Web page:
PTC Financial Services: Invest at cut-off

M.V.S. Santosh Kumar | Updated on March 16, 2011

3-4 year investment horizon may be necessary for returns

Investors with a high risk appetite can consider subscribing to the initial public offer of PTC Financial Services (PTC Finance), an infrastructure financing company. PTC Finance is a subsidiary of Power Trading Corporation and has benefitted from its parentage by way of initial referrals for equity and debt financing. PTC Finance engages not only in debt financing of power generation projects but also picks up equity stakes in them.

The offer size is Rs 433 crore, with Rs 352 crore worth of fresh equity, bolstering the company's capital base. At the upper end of the price band for retail investors (Rs 27), the stock is offered at 1.47 times its expected FY-11 book post-equity infusion. The price-earnings multiple would be 33 times of expected FY-11 earnings. The price band of PTC Finance is Rs 26-Rs 28 a share with Re 1 discount to retail investors.

However, that book value mainly represents the equity infusion. The company is under-leveraged and the return on equity has to go up significantly over the next couple of years to justify this valuation. Therefore, a 3-4 year investment horizon may be necessary for decent returns from the stock. Other finance companies in similar businesses — Power Finance Corporation, REC and IDFC are trading at price-book ratios of 1.8-2 times.

The long-term debt-equity ratio of the company is 0.46 as against five times in case other infra financing companies.

Financing opportunity

Power sector financing continues to be untapped despite huge inflows into the sector. Power financing needs in the country are large given the spending of Rs 10 lakh crore in the current Five-Year Plan (2007-12), and Rs 12 lakh crore outlay during the 12th Five-Year Plan. Around 50 per cent of the outlay would fund power generation assets.

The key differentiator for PTC Finance is its equity portfolio (principal investments) in projects usually referred by its parent, which has signed power purchase agreements. These investments have the potential to yield higher returns than debt, if the projects take off on time. In some cases agreements give the company attractive post-tax returns after buyback by the promoter. Additionally, PTC Finance also has an exit route available by way of IPO or put option in medium-term which offers value unlocking opportunities.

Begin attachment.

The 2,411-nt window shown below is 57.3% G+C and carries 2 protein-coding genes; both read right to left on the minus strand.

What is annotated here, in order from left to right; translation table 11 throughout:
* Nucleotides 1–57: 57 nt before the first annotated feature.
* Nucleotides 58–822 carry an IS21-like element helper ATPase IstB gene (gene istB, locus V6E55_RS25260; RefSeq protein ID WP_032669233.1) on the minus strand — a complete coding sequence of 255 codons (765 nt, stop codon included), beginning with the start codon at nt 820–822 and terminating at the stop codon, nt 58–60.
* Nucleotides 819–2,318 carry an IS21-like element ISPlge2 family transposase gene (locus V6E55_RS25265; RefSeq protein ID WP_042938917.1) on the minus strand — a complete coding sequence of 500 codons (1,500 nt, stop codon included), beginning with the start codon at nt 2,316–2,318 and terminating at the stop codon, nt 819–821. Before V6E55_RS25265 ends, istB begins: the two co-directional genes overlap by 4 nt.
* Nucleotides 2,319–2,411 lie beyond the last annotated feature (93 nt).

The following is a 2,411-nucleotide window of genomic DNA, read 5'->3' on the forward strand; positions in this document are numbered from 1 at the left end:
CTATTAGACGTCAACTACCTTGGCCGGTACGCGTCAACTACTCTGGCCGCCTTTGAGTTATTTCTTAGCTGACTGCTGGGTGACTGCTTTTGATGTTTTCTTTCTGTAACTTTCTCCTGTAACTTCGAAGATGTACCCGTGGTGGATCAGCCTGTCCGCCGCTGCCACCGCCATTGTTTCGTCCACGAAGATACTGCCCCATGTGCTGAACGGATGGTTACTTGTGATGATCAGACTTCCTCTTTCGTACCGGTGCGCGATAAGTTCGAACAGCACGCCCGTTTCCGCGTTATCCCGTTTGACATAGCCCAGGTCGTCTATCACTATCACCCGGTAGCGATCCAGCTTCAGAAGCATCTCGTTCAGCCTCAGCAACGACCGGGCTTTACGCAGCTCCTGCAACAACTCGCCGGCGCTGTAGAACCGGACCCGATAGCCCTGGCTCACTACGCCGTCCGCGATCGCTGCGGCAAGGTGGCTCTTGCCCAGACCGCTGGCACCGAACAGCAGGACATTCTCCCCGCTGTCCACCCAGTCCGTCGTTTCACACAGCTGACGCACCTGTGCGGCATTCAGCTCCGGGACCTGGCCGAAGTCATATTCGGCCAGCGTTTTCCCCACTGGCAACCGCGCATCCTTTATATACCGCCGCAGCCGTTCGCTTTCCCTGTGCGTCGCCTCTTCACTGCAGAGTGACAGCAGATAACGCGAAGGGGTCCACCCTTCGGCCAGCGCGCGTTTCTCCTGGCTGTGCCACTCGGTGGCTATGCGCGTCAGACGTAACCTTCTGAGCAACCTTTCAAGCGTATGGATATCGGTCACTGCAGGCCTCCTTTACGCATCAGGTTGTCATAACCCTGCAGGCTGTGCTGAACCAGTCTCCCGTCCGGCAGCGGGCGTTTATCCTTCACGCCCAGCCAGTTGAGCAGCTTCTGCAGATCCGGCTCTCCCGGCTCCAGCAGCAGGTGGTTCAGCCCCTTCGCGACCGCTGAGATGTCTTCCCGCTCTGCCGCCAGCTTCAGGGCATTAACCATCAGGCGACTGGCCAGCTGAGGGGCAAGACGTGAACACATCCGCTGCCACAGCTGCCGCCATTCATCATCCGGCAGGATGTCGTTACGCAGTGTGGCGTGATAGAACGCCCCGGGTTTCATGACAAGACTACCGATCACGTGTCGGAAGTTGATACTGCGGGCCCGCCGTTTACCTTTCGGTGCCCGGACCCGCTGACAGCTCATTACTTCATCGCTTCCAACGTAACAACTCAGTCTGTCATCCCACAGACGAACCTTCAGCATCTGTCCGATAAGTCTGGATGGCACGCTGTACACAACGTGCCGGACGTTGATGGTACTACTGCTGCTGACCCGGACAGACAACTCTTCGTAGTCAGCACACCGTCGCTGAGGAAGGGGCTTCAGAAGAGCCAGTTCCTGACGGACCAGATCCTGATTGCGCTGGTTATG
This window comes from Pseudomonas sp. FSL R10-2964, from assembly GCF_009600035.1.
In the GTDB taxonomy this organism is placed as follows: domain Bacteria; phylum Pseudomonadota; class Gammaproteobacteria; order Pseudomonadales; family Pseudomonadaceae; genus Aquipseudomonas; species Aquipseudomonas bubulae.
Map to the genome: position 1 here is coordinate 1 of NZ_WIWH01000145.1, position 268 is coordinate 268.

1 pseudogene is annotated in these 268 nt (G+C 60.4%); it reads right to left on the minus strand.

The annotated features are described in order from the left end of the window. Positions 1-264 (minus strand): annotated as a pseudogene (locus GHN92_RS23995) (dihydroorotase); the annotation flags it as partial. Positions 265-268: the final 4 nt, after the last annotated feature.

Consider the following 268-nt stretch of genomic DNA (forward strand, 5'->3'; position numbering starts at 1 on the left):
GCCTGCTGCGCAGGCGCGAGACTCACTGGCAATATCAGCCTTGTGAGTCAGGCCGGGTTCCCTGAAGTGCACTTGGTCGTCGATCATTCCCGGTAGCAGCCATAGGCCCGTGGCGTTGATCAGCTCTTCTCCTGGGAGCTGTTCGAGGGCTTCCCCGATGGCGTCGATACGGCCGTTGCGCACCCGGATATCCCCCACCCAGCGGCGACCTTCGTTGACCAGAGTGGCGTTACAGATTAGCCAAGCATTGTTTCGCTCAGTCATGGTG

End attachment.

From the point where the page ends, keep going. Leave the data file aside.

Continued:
The current equity investment book is at Rs 418 crore with additional investment commitments of Rs 143 crore. The capacity of the projects in which PTC Finance committed to equity stood at 3,221 MW with around 175.6 MW operational. In future, the equity investments may be constrained given that it can only fund sub-Rs 100 crore equity investments.

Debt financing

PTC Finance has a modest debt portfolio of Rs 595 crore and close to three times its current loan book is sanctioned and yet to be disbursed. The portfolio has no non-performing assets. However, given that the projects may be in the early stages of commissioning, it is too early to comment on the quality. The portfolio also includes renewable energy.

The sanctioned portfolio is supporting a capacity of 8,928 MW with a yield close to 16 per cent. Such high yields are translating into strong spreads even as the cost of funds is high at 10.17 per cent.

Two trends are likely. One, the yields may moderate as the company may fund bigger projects, with the portfolio shifting to longer maturities.

Secondly, the cost of funds may also come down as it diversifies its resource base with instruments such as retail infrastructure bonds and external commercial borrowings.

Even as these two factors neutralise each other to some extent, the current spread of 5.5 per cent may not be sustainable without deploying in high risk assets. The yields on loans have come down from 19 per cent in FY-10 to 15.74 per cent during nine months ended FY-11 (annualised). The yields are 3-4 percentage points higher than PFC and REC.

Near-term rate risk

Rising interest rates may not be a big concern for PTC Finance given the under-leveraged nature of the company. After capital infusion, the December-end capital adequacy would go up from 60.57 per cent to 94 per cent. Additionally, the pricing power of PTC Finance is high given that 85 per cent of the loans are on floating rate.

For the nine months ended December 2010, the company posted a net profit of Rs 32 crore up from Rs 25 crore during the whole of previous fiscal. The company is also engaged in advisory services and buys future carbon credits for selling it to a third party. For nine months ended December 2010, the return on net worth (annualised) for the company worked out to 6.4 per cent. This may improve significantly as the company uses more debt for on-lending.

Despite strong demand for financing, PTC Finance stock may only suit investors with high-risk appetite. For one, it has a short operational history. Two, equity exposures while giving higher return on capital employed may be more risky.

Published on March 16, 2011

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